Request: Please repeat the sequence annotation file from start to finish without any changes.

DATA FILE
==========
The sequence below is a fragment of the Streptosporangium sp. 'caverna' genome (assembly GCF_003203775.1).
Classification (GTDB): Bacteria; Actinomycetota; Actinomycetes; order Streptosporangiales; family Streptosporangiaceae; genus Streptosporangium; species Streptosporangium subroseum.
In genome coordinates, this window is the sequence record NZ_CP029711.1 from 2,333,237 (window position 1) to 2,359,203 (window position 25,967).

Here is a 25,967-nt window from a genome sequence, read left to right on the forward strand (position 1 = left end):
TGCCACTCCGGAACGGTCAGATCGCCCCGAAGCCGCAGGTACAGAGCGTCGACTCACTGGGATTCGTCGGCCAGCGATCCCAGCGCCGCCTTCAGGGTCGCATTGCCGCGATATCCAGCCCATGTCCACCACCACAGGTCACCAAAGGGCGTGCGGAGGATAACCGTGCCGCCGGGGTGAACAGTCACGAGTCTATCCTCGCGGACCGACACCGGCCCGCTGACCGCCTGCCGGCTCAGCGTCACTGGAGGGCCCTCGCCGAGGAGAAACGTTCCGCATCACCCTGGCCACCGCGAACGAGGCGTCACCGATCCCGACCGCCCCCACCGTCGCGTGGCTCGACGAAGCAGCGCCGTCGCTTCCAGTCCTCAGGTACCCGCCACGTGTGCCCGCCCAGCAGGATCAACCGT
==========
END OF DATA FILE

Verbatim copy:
The sequence below is a fragment of the Streptosporangium sp. 'caverna' genome (assembly GCF_003203775.1).
Classification (GTDB): Bacteria; Actinomycetota; Actinomycetes; order Streptosporangiales; family Streptosporangiaceae; genus Streptosporangium; species Streptosporangium subroseum.
In genome coordinates, this window is the sequence record NZ_CP029711.1 from 2,333,237 (window position 1) to 2,359,203 (window position 25,967).

Here is a 25,967-nt window from a genome sequence, read left to right on the forward strand (position 1 = left end):
TGCCACTCCGGAACGGTCAGATCGCCCCGAAGCCGCAGGTACAGAGCGTCGACTCACTGGGATTCGTCGGCCAGCGATCCCAGCGCCGCCTTCAGGGTCGCATTGCCGCGATATCCAGCCCATGTCCACCACCACAGGTCACCAAAGGGCGTGCGGAGGATAACCGTGCCGCCGGGGTGAACAGTCACGAGTCTATCCTCGCGGACCGACACCGGCCCGCTGACCGCCTGCCGGCTCAGCGTCACTGGAGGGCCCTCGCCGAGGAGAAACGTTCCGCATCACCCTGGCCACCGCGAACGAGGCGTCACCGATCCCGACCGCCCCCACCGTCGCGTGGCTCGACGAAGCAGCGCCGTCGCTTCCAGTCCTCAGGTACCCGCCACGTGTGCCCGCCCAGCAGGATCAACCGT